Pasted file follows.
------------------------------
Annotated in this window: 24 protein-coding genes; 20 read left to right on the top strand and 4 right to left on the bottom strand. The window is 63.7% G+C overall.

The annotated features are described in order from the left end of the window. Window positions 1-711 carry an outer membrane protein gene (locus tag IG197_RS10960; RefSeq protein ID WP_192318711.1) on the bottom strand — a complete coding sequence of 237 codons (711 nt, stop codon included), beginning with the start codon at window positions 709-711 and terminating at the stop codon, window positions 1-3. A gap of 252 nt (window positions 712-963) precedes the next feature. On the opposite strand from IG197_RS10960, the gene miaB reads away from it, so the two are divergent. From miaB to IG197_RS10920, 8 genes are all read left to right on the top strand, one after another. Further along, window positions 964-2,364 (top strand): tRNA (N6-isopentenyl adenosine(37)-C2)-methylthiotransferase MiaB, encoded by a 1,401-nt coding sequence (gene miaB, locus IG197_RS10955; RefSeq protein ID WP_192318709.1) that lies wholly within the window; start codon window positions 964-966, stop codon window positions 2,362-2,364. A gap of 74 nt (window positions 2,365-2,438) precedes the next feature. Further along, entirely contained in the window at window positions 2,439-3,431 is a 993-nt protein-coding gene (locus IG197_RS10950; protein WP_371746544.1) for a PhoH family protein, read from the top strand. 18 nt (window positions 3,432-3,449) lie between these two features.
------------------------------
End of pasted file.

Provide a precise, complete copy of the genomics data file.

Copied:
Annotated in this window: 24 protein-coding genes; 20 read left to right on the top strand and 4 right to left on the bottom strand. The window is 63.7% G+C overall.

The annotated features are described in order from the left end of the window. Window positions 1-711 carry an outer membrane protein gene (locus tag IG197_RS10960; RefSeq protein ID WP_192318711.1) on the bottom strand — a complete coding sequence of 237 codons (711 nt, stop codon included), beginning with the start codon at window positions 709-711 and terminating at the stop codon, window positions 1-3. A gap of 252 nt (window positions 712-963) precedes the next feature. On the opposite strand from IG197_RS10960, the gene miaB reads away from it, so the two are divergent. From miaB to IG197_RS10920, 8 genes are all read left to right on the top strand, one after another. Further along, window positions 964-2,364 (top strand): tRNA (N6-isopentenyl adenosine(37)-C2)-methylthiotransferase MiaB, encoded by a 1,401-nt coding sequence (gene miaB, locus IG197_RS10955; RefSeq protein ID WP_192318709.1) that lies wholly within the window; start codon window positions 964-966, stop codon window positions 2,362-2,364. A gap of 74 nt (window positions 2,365-2,438) precedes the next feature. Further along, entirely contained in the window at window positions 2,439-3,431 is a 993-nt protein-coding gene (locus IG197_RS10950; protein WP_371746544.1) for a PhoH family protein, read from the top strand. 18 nt (window positions 3,432-3,449) lie between these two features.